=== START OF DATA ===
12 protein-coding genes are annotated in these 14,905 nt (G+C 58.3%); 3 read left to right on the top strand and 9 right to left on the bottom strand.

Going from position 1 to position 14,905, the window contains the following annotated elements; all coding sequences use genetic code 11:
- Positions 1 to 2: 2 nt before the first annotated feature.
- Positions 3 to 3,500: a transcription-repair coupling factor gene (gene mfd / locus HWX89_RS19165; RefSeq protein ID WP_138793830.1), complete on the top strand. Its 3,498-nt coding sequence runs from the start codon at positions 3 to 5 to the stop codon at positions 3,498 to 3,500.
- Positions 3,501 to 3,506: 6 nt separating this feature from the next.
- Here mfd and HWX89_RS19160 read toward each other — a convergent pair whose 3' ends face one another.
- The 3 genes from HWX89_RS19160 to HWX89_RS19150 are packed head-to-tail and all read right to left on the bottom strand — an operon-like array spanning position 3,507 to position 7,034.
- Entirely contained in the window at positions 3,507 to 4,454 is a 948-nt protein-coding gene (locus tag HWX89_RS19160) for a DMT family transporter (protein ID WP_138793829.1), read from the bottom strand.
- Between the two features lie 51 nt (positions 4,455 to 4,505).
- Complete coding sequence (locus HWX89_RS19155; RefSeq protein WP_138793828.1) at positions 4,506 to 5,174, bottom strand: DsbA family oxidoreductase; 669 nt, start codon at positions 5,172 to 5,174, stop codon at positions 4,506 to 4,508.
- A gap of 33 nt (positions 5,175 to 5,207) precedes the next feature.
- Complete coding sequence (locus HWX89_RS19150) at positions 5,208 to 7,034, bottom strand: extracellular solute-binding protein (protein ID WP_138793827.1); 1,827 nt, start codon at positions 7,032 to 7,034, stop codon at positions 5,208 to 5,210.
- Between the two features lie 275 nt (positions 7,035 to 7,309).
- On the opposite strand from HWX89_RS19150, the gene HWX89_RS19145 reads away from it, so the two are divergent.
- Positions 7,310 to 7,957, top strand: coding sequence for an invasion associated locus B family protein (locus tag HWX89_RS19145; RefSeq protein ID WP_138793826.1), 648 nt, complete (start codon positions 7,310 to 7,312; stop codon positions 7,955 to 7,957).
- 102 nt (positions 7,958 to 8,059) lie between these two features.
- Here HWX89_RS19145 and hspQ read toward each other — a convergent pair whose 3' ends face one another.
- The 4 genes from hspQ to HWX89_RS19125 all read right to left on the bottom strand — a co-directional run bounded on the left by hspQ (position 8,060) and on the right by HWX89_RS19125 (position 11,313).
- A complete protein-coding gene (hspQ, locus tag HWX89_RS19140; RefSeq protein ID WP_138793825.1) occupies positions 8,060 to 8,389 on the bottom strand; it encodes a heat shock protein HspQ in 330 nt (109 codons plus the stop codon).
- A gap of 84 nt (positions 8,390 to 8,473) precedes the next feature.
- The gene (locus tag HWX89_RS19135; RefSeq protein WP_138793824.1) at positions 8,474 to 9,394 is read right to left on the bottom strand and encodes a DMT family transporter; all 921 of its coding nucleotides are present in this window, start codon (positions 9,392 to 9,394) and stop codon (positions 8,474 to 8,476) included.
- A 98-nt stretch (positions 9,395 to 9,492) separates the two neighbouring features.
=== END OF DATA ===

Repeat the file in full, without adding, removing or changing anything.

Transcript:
12 protein-coding genes are annotated in these 14,905 nt (G+C 58.3%); 3 read left to right on the top strand and 9 right to left on the bottom strand.

Going from position 1 to position 14,905, the window contains the following annotated elements; all coding sequences use genetic code 11:
- Positions 1 to 2: 2 nt before the first annotated feature.
- Positions 3 to 3,500: a transcription-repair coupling factor gene (gene mfd / locus HWX89_RS19165; RefSeq protein ID WP_138793830.1), complete on the top strand. Its 3,498-nt coding sequence runs from the start codon at positions 3 to 5 to the stop codon at positions 3,498 to 3,500.
- Positions 3,501 to 3,506: 6 nt separating this feature from the next.
- Here mfd and HWX89_RS19160 read toward each other — a convergent pair whose 3' ends face one another.
- The 3 genes from HWX89_RS19160 to HWX89_RS19150 are packed head-to-tail and all read right to left on the bottom strand — an operon-like array spanning position 3,507 to position 7,034.
- Entirely contained in the window at positions 3,507 to 4,454 is a 948-nt protein-coding gene (locus tag HWX89_RS19160) for a DMT family transporter (protein ID WP_138793829.1), read from the bottom strand.
- Between the two features lie 51 nt (positions 4,455 to 4,505).
- Complete coding sequence (locus HWX89_RS19155; RefSeq protein WP_138793828.1) at positions 4,506 to 5,174, bottom strand: DsbA family oxidoreductase; 669 nt, start codon at positions 5,172 to 5,174, stop codon at positions 4,506 to 4,508.
- A gap of 33 nt (positions 5,175 to 5,207) precedes the next feature.
- Complete coding sequence (locus HWX89_RS19150) at positions 5,208 to 7,034, bottom strand: extracellular solute-binding protein (protein ID WP_138793827.1); 1,827 nt, start codon at positions 7,032 to 7,034, stop codon at positions 5,208 to 5,210.
- Between the two features lie 275 nt (positions 7,035 to 7,309).
- On the opposite strand from HWX89_RS19150, the gene HWX89_RS19145 reads away from it, so the two are divergent.
- Positions 7,310 to 7,957, top strand: coding sequence for an invasion associated locus B family protein (locus tag HWX89_RS19145; RefSeq protein ID WP_138793826.1), 648 nt, complete (start codon positions 7,310 to 7,312; stop codon positions 7,955 to 7,957).
- 102 nt (positions 7,958 to 8,059) lie between these two features.
- Here HWX89_RS19145 and hspQ read toward each other — a convergent pair whose 3' ends face one another.
- The 4 genes from hspQ to HWX89_RS19125 all read right to left on the bottom strand — a co-directional run bounded on the left by hspQ (position 8,060) and on the right by HWX89_RS19125 (position 11,313).
- A complete protein-coding gene (hspQ, locus tag HWX89_RS19140; RefSeq protein ID WP_138793825.1) occupies positions 8,060 to 8,389 on the bottom strand; it encodes a heat shock protein HspQ in 330 nt (109 codons plus the stop codon).
- A gap of 84 nt (positions 8,390 to 8,473) precedes the next feature.
- The gene (locus tag HWX89_RS19135; RefSeq protein WP_138793824.1) at positions 8,474 to 9,394 is read right to left on the bottom strand and encodes a DMT family transporter; all 921 of its coding nucleotides are present in this window, start codon (positions 9,392 to 9,394) and stop codon (positions 8,474 to 8,476) included.
- A 98-nt stretch (positions 9,395 to 9,492) separates the two neighbouring features.